Happy New Year!

What, it’s April? Whoops. Oh well, I’m getting to the photos now! For the second year in a row I spent New Year’s Eve in a major city. 2011/12 were a major bust in Wellington. How did 2012/13 fare in Sydney?

Much, much better.

Sydney of course is one of the most famous in the world for New Year’s celebrations, as it is one of the first major cities to ring in the new year (Tokyo being another). The Harbour Bridge is iconic as are shots of the harbour being lit up by fireworks. So I was excited to see it first hand. And the weather would cooperate this year.

I went with Tam to dinner with her friends. It was my first time meeting many of them and I had a great time. Lots of tasty homemade food and fun conversation. We also watched the first round of fireworks from their balcony in Pyrmont. Sydney is pretty neat in that they provide two sets of New Year’s fireworks – the first round is at 9pm for the families and youngsters. Pretty great idea!

Around 11pm we started to file out onto the roads and chaos of New Years Eve. People were everywhere, and we weren’t even close to the main celebrations in Circular Quay / Sydney CBD! We were heading to the shores of Pyrmont to stake out a spot where Tam and friends had watched the fireworks in years past.

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Missing the Little Things

Having travelled nearly non-stop for around 16 months, one can get a little travel-weary. Not to mention you start to long for a few things that are pretty standard in a ‘normal’ life – routines/patterns, an income, and a space to call your own. I would find all of these in Sydney.

For routine, being a part-time employee for Kathmandu did mean that my hours would change each week, but even then my manager Karen usually kept some structure to the schedule. Namely, I’d almost always have Monday and Saturday off, I’d always work Sunday (1.8x pay that day!), and I’d average between 20-30 hours of scheduled work. I specify scheduled work here because I’d often get a call asking if I could cover another person’s shift – assuming I wasn’t doing anything, I was happy for the extra hours and money.

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Settling Down

So I had a job…but where was I to live? This was actually more difficult than the job part as it turned out.

Hostels in Australia had definitely lost their lustre for me. Unlike their often small, clean, convivial, warm and enjoyable counterparts in New Zealand, the hostels in Australia tended to be large, dirty, bland experiences filled with drunks, miners or just obnoxious people. Not to mention expensive – room rates in Sydney were exceptionally high, usually well over $30/night for a bed in an 8 or 10 bed room. It wasn’t a great environment to spend time in anymore and one that I was keen to escape in Sydney. So once my training started, my room search began.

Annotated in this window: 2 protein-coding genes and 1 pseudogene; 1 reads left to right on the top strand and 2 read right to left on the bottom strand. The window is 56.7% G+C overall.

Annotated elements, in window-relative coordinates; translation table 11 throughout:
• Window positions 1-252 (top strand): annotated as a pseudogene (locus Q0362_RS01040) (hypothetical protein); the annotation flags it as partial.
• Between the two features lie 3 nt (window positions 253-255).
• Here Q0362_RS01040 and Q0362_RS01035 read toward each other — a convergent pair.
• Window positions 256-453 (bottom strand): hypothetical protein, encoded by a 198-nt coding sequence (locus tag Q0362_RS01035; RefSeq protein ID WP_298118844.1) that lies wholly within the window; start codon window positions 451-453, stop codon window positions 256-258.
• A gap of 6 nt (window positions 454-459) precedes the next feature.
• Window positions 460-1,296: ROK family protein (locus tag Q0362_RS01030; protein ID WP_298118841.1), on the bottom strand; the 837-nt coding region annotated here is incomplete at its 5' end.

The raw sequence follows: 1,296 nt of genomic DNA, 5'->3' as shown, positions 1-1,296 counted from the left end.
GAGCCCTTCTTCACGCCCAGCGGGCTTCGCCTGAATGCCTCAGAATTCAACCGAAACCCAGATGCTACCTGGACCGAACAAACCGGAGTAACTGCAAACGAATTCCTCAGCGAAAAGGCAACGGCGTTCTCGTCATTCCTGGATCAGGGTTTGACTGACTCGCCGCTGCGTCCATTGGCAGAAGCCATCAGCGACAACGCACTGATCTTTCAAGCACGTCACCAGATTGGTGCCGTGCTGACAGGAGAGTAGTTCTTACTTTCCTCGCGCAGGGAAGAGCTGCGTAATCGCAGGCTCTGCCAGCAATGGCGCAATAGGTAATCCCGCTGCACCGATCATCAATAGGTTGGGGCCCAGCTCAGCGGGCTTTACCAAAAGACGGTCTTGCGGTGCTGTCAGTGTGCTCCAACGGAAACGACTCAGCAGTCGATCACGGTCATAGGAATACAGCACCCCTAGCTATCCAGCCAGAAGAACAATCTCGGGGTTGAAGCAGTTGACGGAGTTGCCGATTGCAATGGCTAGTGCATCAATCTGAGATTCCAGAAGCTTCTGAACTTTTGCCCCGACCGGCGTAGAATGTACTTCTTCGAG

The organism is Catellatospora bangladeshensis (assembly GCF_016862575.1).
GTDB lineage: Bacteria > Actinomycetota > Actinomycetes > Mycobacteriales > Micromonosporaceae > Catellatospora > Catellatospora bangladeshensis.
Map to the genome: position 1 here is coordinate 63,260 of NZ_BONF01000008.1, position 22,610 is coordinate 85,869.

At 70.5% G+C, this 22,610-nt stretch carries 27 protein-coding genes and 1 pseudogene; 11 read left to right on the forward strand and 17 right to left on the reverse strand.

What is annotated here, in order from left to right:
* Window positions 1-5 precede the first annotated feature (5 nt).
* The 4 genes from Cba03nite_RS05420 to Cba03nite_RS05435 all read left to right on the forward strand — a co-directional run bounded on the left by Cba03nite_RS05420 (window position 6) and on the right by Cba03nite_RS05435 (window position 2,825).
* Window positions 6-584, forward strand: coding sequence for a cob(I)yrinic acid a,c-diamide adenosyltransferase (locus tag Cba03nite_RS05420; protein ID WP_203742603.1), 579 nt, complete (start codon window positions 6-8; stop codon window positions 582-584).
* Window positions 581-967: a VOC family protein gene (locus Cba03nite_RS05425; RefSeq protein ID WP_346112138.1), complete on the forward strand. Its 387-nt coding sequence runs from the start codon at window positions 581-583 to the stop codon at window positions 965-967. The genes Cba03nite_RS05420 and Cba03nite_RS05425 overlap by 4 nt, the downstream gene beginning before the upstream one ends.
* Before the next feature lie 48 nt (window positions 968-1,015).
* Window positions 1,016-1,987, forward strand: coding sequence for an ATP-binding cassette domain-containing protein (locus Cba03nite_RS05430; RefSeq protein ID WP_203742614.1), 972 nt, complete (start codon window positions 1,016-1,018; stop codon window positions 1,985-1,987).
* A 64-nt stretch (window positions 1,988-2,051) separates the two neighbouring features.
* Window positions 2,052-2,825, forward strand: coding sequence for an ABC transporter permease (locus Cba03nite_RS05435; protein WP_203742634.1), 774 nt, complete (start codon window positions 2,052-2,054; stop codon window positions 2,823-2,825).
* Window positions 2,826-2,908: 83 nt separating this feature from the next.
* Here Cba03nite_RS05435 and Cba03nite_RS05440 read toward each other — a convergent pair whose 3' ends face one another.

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Laying the Foundations for the Months to Come

I’ll be down in Tasmania for the next 3 months, so I’ve got a bit of time to *finally* get caught up with what all happened in Sydney and why I’m now down in the little island state of Tasmania.

So onwards to Sydney! I already chronicled my first week in Sydney through earlier posts here – I was playing the role of tourist at the time. But I thought the city was fantastic and was the first place I’d found in Australia that made me really want to sit down and stay a while. So I started combing through online resources for jobs. Except unlike Melbourne, here I was much more focused. Whereas before I’d apply for pretty much any job opening I thought might hire travelers such as myself – cafes, housekeeping, retail, reception, sales, etc….this time I focused more on an area I might enjoy. Travel and outdoor gear. I applied to a few travel agency positions, at backpacker focused travel shops and several outdoor clothing stores.

While I was wandering around the empty streets of Canberra I received a phonecall. An interview in Sydney with one of the largest outdoor retailers in this part of the world: Kathmandu.

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Darling Harbour Fireworks

One thing Australians seem to love are fireworks. Sydney-siders especially have a propensity to watch things explode. I’m not sure where this comes from. Their original origins as prisoners, convicts, troublemakers? Or they just like blowing stuff up. I for one, can’t blame them, they are pretty darn awesome.

While Sydney’s New Year’s Eve fireworks are some of the most well known and famous in the world, that is hardly the only occasion to see a large displace of pyrotechnics. Nearly EVERY Saturday night, a multitude of colour fills the sky above Darling Harbour, adjacent to the CBD/downtown, for 10 or so minutes. It’s quite a sight. Naturally, I wanted to go and find out what the fuss was about.

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Bondi to Coogee with Sculptures by the Sea

Finally got the backend of WordPress running again! Silly update broke something, so took a little longer than I expected…

Anyways, where was I…oh yes, I had arrived in Bondi after a pleasant walk from South Head…but wanted to continue further. I had a tasty mid-afternoon break with fish and chips before continuing south. Here I looked back at Bondi Beach stretching out.

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